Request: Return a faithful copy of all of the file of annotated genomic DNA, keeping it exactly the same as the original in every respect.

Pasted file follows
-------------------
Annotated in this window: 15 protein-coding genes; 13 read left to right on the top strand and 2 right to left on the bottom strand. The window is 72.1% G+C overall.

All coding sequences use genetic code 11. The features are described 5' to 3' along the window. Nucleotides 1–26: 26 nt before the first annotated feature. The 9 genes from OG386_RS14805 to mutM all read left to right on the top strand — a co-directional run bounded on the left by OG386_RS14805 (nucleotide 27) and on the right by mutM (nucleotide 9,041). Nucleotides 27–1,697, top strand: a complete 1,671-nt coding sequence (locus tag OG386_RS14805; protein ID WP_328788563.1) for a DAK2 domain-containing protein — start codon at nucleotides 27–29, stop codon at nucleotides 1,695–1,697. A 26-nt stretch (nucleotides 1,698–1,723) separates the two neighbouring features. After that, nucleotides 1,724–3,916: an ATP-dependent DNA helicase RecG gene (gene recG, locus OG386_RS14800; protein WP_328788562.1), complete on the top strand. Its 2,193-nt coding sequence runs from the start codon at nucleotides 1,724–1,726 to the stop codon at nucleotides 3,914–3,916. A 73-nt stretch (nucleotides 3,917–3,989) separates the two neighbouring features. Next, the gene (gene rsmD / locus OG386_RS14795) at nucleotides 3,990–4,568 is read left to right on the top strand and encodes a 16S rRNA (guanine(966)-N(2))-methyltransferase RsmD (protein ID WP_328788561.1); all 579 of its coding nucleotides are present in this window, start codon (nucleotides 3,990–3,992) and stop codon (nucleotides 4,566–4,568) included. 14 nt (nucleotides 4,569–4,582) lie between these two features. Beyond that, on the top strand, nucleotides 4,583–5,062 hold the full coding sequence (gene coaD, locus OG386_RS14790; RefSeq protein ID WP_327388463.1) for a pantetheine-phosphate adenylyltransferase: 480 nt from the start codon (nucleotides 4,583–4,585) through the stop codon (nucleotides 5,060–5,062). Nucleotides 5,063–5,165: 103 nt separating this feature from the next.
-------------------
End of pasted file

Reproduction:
Annotated in this window: 15 protein-coding genes; 13 read left to right on the top strand and 2 right to left on the bottom strand. The window is 72.1% G+C overall.

All coding sequences use genetic code 11. The features are described 5' to 3' along the window. Nucleotides 1–26: 26 nt before the first annotated feature. The 9 genes from OG386_RS14805 to mutM all read left to right on the top strand — a co-directional run bounded on the left by OG386_RS14805 (nucleotide 27) and on the right by mutM (nucleotide 9,041). Nucleotides 27–1,697, top strand: a complete 1,671-nt coding sequence (locus tag OG386_RS14805; protein ID WP_328788563.1) for a DAK2 domain-containing protein — start codon at nucleotides 27–29, stop codon at nucleotides 1,695–1,697. A 26-nt stretch (nucleotides 1,698–1,723) separates the two neighbouring features. After that, nucleotides 1,724–3,916: an ATP-dependent DNA helicase RecG gene (gene recG, locus OG386_RS14800; protein WP_328788562.1), complete on the top strand. Its 2,193-nt coding sequence runs from the start codon at nucleotides 1,724–1,726 to the stop codon at nucleotides 3,914–3,916. A 73-nt stretch (nucleotides 3,917–3,989) separates the two neighbouring features. Next, the gene (gene rsmD / locus OG386_RS14795) at nucleotides 3,990–4,568 is read left to right on the top strand and encodes a 16S rRNA (guanine(966)-N(2))-methyltransferase RsmD (protein ID WP_328788561.1); all 579 of its coding nucleotides are present in this window, start codon (nucleotides 3,990–3,992) and stop codon (nucleotides 4,566–4,568) included. 14 nt (nucleotides 4,569–4,582) lie between these two features. Beyond that, on the top strand, nucleotides 4,583–5,062 hold the full coding sequence (gene coaD, locus OG386_RS14790; RefSeq protein ID WP_327388463.1) for a pantetheine-phosphate adenylyltransferase: 480 nt from the start codon (nucleotides 4,583–4,585) through the stop codon (nucleotides 5,060–5,062). Nucleotides 5,063–5,165: 103 nt separating this feature from the next.